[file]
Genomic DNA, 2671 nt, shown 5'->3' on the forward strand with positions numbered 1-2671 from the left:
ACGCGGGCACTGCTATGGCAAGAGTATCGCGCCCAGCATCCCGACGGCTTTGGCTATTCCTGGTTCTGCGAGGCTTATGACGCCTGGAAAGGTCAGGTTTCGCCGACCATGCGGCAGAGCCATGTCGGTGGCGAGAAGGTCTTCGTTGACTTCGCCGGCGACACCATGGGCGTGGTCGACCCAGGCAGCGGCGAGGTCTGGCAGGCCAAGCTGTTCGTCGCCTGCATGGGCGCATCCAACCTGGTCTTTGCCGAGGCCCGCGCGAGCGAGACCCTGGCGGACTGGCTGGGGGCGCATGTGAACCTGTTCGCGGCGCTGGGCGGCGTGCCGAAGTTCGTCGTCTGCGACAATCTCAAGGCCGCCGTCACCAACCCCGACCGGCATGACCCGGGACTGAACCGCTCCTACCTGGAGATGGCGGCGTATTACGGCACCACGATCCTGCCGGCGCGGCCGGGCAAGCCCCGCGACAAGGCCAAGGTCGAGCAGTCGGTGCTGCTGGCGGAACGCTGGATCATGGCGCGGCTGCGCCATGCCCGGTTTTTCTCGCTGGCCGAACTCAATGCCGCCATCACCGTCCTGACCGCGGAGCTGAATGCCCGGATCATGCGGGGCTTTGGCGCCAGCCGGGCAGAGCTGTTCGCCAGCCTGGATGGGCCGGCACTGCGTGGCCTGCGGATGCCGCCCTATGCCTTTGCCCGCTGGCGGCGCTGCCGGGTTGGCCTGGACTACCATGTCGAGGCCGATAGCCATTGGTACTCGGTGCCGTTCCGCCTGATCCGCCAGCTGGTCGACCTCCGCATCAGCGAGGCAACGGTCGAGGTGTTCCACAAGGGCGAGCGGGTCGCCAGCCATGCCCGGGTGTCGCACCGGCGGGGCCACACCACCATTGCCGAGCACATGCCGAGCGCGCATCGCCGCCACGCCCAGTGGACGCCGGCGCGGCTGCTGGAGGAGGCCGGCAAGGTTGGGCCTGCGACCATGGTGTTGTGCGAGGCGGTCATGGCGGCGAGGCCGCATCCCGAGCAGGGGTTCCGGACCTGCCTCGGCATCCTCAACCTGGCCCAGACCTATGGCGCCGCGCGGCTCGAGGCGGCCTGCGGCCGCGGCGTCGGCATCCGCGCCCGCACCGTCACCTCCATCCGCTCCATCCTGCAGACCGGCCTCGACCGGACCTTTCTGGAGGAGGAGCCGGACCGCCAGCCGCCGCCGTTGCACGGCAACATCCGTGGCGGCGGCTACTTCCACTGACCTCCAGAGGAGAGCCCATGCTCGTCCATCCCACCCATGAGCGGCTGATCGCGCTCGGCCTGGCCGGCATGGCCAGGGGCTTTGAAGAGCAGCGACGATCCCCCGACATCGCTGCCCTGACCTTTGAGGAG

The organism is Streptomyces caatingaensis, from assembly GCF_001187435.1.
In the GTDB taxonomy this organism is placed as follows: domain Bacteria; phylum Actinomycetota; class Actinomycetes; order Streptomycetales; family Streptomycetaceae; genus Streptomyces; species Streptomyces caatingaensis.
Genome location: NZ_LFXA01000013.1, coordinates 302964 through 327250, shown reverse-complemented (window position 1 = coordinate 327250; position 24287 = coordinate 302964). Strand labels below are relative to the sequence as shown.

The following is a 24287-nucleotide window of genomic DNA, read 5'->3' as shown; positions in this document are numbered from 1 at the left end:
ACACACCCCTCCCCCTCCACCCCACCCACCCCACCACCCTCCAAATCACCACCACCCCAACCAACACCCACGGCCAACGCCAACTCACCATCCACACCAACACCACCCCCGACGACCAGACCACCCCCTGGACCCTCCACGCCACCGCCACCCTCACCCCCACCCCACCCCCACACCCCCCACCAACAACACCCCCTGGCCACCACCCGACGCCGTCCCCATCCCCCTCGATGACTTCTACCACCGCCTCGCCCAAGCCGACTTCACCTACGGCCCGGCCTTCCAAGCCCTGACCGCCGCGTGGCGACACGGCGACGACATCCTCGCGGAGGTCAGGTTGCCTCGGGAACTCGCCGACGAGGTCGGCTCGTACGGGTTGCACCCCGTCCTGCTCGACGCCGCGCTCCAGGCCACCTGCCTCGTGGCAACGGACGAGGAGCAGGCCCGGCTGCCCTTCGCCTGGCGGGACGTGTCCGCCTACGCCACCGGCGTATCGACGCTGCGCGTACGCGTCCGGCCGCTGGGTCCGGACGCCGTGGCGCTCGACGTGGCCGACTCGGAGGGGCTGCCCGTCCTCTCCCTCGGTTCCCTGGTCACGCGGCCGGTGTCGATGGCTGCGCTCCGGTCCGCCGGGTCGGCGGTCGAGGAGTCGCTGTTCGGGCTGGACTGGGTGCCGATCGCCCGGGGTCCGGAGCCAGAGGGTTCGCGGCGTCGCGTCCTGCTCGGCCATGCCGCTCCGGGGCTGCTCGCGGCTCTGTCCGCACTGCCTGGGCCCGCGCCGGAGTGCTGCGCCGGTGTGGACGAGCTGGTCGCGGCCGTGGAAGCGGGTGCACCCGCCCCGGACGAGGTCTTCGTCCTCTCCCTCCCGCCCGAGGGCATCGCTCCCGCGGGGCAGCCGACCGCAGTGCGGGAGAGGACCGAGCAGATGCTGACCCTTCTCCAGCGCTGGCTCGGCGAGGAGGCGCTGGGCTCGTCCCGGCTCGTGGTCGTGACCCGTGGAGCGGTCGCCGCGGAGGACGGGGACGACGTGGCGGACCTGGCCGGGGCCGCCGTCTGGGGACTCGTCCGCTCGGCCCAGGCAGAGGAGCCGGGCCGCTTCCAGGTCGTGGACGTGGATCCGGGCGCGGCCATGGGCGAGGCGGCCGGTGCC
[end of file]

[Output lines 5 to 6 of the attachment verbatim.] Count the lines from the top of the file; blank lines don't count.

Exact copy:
Genome location: NZ_LFXA01000013.1, coordinates 302964 through 327250, shown reverse-complemented (window position 1 = coordinate 327250; position 24287 = coordinate 302964). Strand labels below are relative to the sequence as shown.

The following is a 24287-nucleotide window of genomic DNA, read 5'->3' as shown; positions in this document are numbered from 1 at the left end: